Honoring Henry Butler, Smiley Lewis and Freedom

Welcome to my July 5th, 2018 edition of Sweeney’s Gumbo YaYa.  There’s lot to love about this extra-long show so go ahead and get it started.

henry butler
Henry Butler performing in Port Townsend, WA in August 2017. He died July 2, 2018.

We lost Henry Butler on Monday, July 2 to colon cancer. He was born in New Orleans September 21, 1948 and grew up in the Calliope housing project. He lost his sight to glaucoma as an infant and learned how to play a variety of instruments while attending the Louisiana State School for the Blind. He was known for piano playing, smoothly handling jazz, blues, classical and improvisation and had a powerful voice. He was a teacher and entertainer. In this show, I play his “Down by the Riverside,” “Henry’s Boogie” and “Jamaica Farewell.”

Throughout the show, I touch on the theme of America and Freedom as interpreted by New Orleans musicians including songs by Shamarr Allen and Dee-1 (“Only in America”), Rebirth Brass Band (“Freedom”), and Delfeayo Marsalis (“Make America Great Again” with Wendell Pierce.)

I also celebrate Smiley Lewis’s birth anniversary (July 5, 1913) with “Shame, “Shame, Shame” and “Don’t Jive Me.”

The first song is by the Dirty Dozen Brass Band with “Dead Dog in the Road.” New songs by Shawn Williams, Tin Men, and Cyril Neville.  And much more in this extra long edition of the show.

 

Here’s a glimpse into New Orleans country music scene

Two June CD releases are burnishing the city’s country music reputation and you’ll hear tracks from both in today’s show. Start it rolling and then learn more about Shawn Williams and Gal Holiday.

shawn williamsShawn Williams’ second album Motel Livin’ is a gripping compendium of lyrical songs that leave me a bit unnerved but fully entertained.  Her voice haunts and I’m going to enjoy digging deeper into this new release.  I play “Best of Me” and later “Buried Alive.”

More upbeat and more battle worn is Gal Holiday and her Honky Tonk Revue with the new release Lost & Found. Almost a decade before The Deslondes formed, Gal Holiday (aka Vanessa Niemann) broke ground on the new wave of country in New Orleans. And true to her band’s name, you can dance to her music. I play “Found Myself Instead” and “Desert Disco.”

While Luke Winslow-King’s music has been difficult to describe, I’ve never thought of it as country until his latest release Blue Mesa. You can listen to his “After the Rain” and decide for yourself.

To keep the roots vibe rolling, I follow these sets up with The Big Dixie Swingers with “I Haven’t Got a Pot,” Eric Lindell with a live version of “Bayou Country” and The Radiators doing “Straight Eight.”  Also, an encore performance of Albanie Falletta who charmed the smart attendees of her concert at Traditions Cafe in Olympia Sunday night.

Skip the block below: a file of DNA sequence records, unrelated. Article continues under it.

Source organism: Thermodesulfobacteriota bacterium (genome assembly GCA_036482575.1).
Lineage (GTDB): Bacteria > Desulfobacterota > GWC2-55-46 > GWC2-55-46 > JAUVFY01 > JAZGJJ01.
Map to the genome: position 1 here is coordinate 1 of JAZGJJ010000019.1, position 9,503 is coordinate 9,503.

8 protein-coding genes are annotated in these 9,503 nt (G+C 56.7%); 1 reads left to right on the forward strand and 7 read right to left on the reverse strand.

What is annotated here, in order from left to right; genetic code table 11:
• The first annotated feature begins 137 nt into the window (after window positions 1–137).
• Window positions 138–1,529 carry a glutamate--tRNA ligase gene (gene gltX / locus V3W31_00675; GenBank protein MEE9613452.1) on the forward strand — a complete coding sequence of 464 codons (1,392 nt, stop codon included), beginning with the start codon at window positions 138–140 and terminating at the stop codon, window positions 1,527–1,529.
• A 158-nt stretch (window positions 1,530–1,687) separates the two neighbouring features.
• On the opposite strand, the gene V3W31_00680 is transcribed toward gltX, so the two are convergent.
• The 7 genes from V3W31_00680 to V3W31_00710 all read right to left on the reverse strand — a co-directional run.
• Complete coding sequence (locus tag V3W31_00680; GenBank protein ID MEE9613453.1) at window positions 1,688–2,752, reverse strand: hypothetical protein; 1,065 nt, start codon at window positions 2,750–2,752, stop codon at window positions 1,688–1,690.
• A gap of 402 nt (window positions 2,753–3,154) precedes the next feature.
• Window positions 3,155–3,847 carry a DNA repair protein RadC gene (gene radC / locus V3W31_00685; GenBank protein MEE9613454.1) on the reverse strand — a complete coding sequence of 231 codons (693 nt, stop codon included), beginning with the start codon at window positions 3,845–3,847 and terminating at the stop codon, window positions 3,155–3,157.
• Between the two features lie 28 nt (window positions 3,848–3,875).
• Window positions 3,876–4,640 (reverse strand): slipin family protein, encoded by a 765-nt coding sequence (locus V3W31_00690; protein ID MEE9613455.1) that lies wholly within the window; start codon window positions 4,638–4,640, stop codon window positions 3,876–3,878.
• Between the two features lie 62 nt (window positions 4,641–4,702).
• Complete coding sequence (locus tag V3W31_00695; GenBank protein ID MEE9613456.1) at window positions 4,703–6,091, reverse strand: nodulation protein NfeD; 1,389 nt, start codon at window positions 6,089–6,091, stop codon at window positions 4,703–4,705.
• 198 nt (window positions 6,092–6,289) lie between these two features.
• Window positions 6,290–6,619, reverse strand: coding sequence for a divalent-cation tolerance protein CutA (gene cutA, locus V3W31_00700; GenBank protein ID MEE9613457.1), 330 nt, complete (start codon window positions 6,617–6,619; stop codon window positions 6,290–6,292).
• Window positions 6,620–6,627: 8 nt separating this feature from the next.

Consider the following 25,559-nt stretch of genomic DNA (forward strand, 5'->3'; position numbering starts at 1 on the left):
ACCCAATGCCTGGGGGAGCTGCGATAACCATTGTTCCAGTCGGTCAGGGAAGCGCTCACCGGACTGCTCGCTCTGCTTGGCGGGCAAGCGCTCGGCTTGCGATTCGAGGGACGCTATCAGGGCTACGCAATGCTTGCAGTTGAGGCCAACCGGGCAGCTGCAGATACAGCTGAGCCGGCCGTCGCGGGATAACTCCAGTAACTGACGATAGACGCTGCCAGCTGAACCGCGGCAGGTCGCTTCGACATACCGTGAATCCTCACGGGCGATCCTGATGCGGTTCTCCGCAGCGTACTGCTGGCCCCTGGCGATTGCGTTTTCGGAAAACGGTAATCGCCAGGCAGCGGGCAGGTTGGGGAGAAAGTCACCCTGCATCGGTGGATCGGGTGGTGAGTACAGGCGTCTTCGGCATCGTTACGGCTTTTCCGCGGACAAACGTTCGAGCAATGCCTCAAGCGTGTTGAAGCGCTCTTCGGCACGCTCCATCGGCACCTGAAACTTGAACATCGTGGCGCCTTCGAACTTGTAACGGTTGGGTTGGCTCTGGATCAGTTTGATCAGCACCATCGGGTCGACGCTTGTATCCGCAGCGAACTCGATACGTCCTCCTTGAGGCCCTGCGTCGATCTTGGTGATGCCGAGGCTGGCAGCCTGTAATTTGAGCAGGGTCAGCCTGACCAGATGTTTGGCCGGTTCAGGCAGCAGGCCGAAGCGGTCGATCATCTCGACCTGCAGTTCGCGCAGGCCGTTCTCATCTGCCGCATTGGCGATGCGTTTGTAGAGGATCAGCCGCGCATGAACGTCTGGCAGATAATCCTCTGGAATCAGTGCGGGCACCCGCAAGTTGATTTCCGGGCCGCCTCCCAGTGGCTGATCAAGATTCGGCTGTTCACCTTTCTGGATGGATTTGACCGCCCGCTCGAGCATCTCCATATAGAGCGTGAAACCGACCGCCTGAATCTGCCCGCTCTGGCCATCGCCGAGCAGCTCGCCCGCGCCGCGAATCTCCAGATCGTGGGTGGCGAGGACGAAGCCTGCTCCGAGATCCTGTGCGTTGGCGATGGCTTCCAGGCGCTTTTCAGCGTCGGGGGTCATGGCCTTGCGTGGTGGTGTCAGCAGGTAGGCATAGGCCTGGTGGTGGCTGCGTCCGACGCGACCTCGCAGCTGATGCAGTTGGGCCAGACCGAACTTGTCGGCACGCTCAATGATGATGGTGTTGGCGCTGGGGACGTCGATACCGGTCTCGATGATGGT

Jazz sets follow and if you’re patient enough I finish with Dash Rip Rock’s “Let’s Go Smoke Some Pot” in honor of the State of Oklahoma adopting a medical cannabis initiative this week.

Oh and I almost forgot, while digging through the KAOS studio’s vinyl vault I found Danny Barker’s 1988 release Save the Bones  and I played his version of “St. James Infirmary.” Struck by his riffing on the traditional lyrics description of his funeral, I thought about Fred Johnson’s  description of how Danny Barker’s traditional funeral came about that I recorded in October of 2017 in his office in New Orleans.  You’ll get to hear the story as well on this show.

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Gumbo YaYa serving thick in jazz, spiced with Carbo

This week’s show serves up a strong doze of New Orleans style jazz and swing but also country and rhythm and blues, including a classic by Chuck Carbo.  Get it started while I tell you who else is in the show.

Albanie Falletta’s wonderful “Black Coffee Blues” kicks off the show, followed by a swinging love song by Antoine Diel, Al Hirt and his band at his best with “Yellow Dog Blues,” and the amazing Aurora Nealand performing “Touploulou.”

Dee Dee Bridgewater does a duet with Glen David Andrews on “Whoopin’ Blues.” David Egan rocks its with “Dead End Friend” and Eddie Bo does the instrumental “Just Wonder.”

carboStay with the show for Chuck Carbo’s “Meet Me with Your Black Drawers On.”  After a country set featuring new releases by Gal Holiday and Shawn Williams, jazz fans patience will be rewarded  with the Riverside Jazz Collective” “Just Gone” from their new release, Stomp Off, Let’s Go.

Also, this show includes songs by Steve Riley and the Mamou Playboys, Allen Toussaint, Professor Longhair, Larry Williams, James Andrews, Galactic, Dr. Michael White, the Big Dixie Swingers, Bon Bon Vivant, Big Sam’s Funky Nation and Quintron.